MWAA Board Approves Funding Agreement for Rail to Dulles Phase 2

Cash ensures Phase 2 will happen.

The Metropolitan Washington Airports Authority Board of Directors on Wednesday unanimously approved a resolution that will ensure the continuation of the Dulles Rail extension to Loudoun County.

The Memorandum of Agreement (MOA) is a multiparty agreement that outlines the fiscal responsibilities of federal, state and local entities in the estimated $2.8 billion Phase 2 of the rail project.  The Board also approved an agreement with the Commonwealth of Virginia addressing the use of a project labor agreement in Phase 2.

The Washington Post reported last week that Virginia Gov. Bob  McDonnell (R) also agreed to bring $150 million to the table to help finance the project.

 “This momentous vote guarantees that the most important transportation project in our region’s history will go forward, that we will be able to reduce costs and that drivers who use the Dulles Toll Road will see less steep toll hikes than originally planned,” Charles Snelling, Chairman of the MWAA board, said in a statement. 

“More importantly, this MOA shows cooperation between our Board, the U.S. Department of Transportation, the Commonwealth of Virginia and Loudoun and Fairfax Counties.”

Phase 2  of the Dulles Rail project was originally scheduled to be funded with a high proportion of tolls, but last week the Department of Transportation announced additional Transportation Infrastructure Finance and Innovation Act (TIFIA) funds that would be available for the project.  In addition, Loudoun and Fairfax Counties have agreed to fund construction projects associated with the extension, such as the building of parking garages. Both actions will help reduce tolls, MWAA officials said.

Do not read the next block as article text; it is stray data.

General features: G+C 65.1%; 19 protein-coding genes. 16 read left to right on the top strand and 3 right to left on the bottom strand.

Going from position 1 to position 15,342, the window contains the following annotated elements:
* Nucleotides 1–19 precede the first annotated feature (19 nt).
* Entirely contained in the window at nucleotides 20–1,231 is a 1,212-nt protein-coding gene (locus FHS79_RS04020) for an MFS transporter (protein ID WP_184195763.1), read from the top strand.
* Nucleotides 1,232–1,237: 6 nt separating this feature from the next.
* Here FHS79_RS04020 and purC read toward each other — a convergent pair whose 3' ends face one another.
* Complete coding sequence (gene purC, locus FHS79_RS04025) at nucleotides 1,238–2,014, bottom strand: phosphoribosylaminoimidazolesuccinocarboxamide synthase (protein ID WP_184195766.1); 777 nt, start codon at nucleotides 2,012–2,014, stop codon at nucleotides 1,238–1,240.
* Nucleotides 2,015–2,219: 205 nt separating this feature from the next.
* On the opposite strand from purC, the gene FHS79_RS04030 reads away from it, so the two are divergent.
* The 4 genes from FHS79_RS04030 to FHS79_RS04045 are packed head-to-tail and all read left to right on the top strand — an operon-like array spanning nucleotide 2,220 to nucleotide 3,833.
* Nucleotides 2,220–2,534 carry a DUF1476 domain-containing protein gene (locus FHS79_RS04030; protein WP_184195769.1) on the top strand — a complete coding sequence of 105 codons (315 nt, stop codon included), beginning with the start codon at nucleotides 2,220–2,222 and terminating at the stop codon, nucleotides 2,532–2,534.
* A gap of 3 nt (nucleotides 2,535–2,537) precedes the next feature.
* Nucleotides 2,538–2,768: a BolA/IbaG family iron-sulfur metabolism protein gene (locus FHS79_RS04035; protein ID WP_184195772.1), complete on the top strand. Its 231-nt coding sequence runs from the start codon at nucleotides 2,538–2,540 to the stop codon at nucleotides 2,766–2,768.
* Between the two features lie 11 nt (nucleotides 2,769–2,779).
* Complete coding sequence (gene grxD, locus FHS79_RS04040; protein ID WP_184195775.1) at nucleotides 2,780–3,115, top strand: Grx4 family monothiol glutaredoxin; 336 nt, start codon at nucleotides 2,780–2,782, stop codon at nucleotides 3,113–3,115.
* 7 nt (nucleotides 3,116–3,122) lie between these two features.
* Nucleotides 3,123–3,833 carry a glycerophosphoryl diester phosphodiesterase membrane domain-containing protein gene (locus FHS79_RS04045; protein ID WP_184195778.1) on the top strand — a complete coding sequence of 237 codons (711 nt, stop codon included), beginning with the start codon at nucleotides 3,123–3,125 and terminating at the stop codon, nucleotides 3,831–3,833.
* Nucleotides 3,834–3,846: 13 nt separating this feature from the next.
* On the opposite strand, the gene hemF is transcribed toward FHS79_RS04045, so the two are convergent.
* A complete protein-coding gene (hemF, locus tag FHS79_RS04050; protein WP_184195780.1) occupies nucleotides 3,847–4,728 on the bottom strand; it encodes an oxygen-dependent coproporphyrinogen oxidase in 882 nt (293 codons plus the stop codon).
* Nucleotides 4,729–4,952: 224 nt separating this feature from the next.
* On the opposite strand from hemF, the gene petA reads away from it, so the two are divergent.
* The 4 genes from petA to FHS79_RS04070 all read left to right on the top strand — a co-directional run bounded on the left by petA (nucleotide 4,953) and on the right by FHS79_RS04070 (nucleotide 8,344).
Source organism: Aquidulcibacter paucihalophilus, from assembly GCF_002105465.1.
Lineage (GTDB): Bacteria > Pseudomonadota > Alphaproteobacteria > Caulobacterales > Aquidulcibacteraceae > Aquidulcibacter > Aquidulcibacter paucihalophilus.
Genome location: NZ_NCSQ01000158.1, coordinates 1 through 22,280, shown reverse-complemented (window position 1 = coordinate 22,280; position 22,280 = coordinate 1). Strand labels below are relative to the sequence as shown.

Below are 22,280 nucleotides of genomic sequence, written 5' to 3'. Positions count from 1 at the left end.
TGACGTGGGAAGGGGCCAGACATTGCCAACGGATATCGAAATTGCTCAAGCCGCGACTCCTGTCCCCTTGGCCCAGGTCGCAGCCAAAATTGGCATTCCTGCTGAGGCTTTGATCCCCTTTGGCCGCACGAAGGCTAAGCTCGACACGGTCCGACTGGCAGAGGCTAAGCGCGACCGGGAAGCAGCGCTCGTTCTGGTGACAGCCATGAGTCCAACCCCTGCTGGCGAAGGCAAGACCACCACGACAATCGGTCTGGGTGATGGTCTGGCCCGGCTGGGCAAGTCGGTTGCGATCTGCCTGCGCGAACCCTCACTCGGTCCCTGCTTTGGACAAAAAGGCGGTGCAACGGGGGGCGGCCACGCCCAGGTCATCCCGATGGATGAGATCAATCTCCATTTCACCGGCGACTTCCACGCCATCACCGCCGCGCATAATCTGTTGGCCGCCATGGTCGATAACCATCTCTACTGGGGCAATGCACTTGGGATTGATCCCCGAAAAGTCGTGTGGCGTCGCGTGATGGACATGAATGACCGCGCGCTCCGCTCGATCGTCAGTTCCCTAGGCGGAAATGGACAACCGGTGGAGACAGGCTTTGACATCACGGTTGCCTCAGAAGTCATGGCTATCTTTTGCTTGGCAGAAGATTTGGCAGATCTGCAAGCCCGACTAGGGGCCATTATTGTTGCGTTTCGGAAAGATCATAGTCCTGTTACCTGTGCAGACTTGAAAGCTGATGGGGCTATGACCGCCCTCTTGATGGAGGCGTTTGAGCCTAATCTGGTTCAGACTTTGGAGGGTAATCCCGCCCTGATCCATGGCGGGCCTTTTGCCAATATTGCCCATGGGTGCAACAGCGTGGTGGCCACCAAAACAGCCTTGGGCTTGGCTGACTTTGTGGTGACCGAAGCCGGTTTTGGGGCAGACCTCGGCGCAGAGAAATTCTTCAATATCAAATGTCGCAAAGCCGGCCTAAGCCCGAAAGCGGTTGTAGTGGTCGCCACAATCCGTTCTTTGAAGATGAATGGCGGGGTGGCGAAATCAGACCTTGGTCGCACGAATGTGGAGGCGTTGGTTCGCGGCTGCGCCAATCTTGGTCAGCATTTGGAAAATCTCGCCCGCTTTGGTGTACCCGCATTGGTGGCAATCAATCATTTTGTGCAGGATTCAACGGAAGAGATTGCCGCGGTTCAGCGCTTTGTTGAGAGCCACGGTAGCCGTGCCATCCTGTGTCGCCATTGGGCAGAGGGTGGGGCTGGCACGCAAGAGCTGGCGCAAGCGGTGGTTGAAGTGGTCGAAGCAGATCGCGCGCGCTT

“I am thrilled – today’s vote is a victory for residents, businesses and government bodies in the Washington metropolitan area,” said Mame Reiley, Chair of the Dulles Corridor Committee.  “Extending rail to Dulles will build a strong economic corridor because of the Silver Line that will connect the region to the Dulles Corridor and to Loudoun County.”

Phase 2 of the Dulles Rail extension will run from Reston's Wiehle Avenue to Dulles International Airport and into Loudoun County. When complete, it will add 23 miles of rail line.

Phase 1, now under construction, adds 11.5 miles from East Falls Church toWiehle Avenue. It will eventually include four stations in Tysons Corner. Construction of Phase 1 began in March 2009 and is scheduled to be completed in 2013. Phase 1 was paid for in part by $900 million in Federal funding.

Phase 2 will extend the line another 11.6 miles from Wiehle Avenue in Fairfax County to Washington Dulles International Airport and on to Route 772 in Loudoun County. New stations will be built at Reston Parkway, Herndon-Monroe, Route 28, Dulles International Airport, Route 606 and Route 772.

David Denholm November 16, 2011 at 09:06 PM
According to the Bureau of Labor Statistics' Current Population Survey, only about 3% of construction industry employees in Virginia are union members. It was absolutely absurd for the MWAA to ever agree to a "union only" project labor agreement. Such an agreement would have prevented the vast majority of local construction workers from being employed on the project. You could count on the unions to import members from Maryland, New Jersey or wherever.